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Apple has begun sending out iTunes Store credits to customers affected by the recently (partially) settled ebook price fixing situation. The lawsuit, which involves companies such as Apple, Amazon, Hachette, Harper Collins, Penguin, Macmillan, and Simon & Schuster, has not been fully settled as Apple recently appealed the ruling in which it was found guilty of conspiring to fix ebook pricing. Regardless, the company has sent out credits:

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Amazon began sending out its credits earlier this week.

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2 Responses to “Apple sending out iTunes credits for customers affected by ebook price fixing”

  1. herb02135go says:

    I disagree with the practice of credits for getting caught ripping-off consumers.

    Getting a credit is the equivalent of getting a coupon. Coupons are routinely given away to consumers to generate sales. It is not punishment to the company (and probably a tax write-off).

    Consumers should be compensated in the same way they paid for the goods at issue.

    Last, the attorneys are doubtful to be paid with store credits, probably some type of cash instrument. Why should consumers get any less? Was their money lost any less valuable than the consumers?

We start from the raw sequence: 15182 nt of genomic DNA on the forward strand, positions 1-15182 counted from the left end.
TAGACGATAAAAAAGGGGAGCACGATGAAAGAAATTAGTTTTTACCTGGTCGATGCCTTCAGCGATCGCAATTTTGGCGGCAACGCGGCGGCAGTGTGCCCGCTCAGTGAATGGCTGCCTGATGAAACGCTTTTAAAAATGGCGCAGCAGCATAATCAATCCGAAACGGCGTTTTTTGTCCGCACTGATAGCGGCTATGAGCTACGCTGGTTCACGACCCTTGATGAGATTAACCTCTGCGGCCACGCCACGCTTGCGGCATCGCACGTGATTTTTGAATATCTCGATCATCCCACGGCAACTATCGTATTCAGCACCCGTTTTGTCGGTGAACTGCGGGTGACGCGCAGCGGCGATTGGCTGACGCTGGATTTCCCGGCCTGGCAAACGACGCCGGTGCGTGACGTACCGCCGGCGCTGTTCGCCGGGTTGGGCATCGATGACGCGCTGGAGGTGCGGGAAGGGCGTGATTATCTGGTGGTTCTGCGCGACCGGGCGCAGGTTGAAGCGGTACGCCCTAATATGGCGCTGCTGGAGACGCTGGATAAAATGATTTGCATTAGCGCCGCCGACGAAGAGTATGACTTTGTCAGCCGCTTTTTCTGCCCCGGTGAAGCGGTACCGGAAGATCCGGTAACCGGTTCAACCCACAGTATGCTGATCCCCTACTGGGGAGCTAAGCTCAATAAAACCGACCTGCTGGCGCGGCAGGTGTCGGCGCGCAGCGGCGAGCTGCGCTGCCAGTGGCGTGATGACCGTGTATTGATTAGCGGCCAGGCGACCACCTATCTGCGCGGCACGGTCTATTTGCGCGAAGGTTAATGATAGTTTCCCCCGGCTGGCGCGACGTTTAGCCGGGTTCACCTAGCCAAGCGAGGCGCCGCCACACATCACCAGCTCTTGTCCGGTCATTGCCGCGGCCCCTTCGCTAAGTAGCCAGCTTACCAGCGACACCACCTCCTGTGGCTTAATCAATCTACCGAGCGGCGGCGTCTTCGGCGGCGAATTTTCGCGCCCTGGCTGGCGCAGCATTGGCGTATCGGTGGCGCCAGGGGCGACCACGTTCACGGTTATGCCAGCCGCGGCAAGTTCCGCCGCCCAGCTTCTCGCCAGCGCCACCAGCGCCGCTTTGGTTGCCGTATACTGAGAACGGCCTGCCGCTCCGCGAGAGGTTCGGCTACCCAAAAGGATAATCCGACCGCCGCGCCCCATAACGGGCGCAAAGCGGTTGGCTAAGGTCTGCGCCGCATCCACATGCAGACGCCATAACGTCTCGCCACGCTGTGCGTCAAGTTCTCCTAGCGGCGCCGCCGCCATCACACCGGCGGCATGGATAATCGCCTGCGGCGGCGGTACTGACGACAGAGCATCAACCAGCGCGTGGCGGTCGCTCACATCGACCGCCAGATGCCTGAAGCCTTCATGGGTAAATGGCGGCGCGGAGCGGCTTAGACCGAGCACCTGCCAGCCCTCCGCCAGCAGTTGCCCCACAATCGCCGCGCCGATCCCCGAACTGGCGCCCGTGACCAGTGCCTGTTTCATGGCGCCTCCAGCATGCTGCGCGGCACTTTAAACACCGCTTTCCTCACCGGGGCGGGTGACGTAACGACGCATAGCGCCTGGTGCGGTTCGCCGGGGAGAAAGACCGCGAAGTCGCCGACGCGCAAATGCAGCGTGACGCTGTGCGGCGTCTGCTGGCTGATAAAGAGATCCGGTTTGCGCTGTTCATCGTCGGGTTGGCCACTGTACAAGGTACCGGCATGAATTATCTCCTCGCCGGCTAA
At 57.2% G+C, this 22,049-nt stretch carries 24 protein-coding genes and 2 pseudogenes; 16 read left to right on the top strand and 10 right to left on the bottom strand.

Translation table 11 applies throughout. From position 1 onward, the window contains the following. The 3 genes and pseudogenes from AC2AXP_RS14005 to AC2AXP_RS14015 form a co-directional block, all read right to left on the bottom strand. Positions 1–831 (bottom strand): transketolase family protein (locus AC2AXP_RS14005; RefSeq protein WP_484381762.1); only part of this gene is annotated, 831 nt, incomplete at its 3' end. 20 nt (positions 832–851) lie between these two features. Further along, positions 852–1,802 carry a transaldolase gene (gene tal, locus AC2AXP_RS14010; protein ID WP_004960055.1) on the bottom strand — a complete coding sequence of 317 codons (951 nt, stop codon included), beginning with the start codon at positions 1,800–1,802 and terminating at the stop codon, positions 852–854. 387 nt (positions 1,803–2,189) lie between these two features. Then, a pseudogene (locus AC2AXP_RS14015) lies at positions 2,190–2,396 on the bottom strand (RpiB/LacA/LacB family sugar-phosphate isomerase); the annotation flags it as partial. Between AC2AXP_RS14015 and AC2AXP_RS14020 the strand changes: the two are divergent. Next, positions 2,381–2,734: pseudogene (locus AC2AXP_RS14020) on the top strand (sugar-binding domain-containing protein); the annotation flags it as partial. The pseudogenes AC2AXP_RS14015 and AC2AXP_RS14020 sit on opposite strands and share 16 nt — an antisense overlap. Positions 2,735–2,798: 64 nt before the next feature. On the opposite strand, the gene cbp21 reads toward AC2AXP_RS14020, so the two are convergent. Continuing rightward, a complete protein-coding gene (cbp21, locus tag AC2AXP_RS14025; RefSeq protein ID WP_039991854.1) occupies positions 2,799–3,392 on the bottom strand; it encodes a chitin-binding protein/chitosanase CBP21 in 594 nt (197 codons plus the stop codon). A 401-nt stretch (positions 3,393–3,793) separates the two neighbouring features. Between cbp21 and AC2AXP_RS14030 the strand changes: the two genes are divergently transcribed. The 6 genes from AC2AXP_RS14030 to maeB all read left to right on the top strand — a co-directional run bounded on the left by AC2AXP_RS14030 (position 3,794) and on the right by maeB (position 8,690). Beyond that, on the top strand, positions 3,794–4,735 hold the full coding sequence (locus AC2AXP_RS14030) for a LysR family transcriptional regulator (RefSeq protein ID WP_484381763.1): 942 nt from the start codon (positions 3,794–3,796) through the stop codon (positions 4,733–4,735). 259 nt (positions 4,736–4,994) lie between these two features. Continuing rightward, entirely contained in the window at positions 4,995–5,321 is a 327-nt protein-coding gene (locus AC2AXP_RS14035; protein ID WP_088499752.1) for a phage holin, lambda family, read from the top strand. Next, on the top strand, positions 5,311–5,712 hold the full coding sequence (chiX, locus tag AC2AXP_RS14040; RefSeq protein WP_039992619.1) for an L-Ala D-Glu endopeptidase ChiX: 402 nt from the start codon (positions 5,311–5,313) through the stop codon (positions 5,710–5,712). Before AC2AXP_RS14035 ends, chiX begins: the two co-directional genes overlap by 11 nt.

2. Don Cullen says:

    Gmail is marking the settlement emails as spam when it isn’t. To find the email, do a search “AG Settlement in:all” and if you got the email (chances are; if you bought a ebook via iTunes, you have an email), you’ll find it. If after doing a search you find nothing, then chances are you didn’t get any credit.

    If you find the email, but are paranoid of clicking on any links, just look at the ‘Activation Code’ part of the email, open iTunes yourself, and click on ‘Redeem Code’ and pop that activation code in there. iTunes will then spit out a message letting you know how much you got in free credits usable towards anything on iTunes (song, video, ebooks, apps). I used mine to buy two more ebooks I’ve been wanting to read.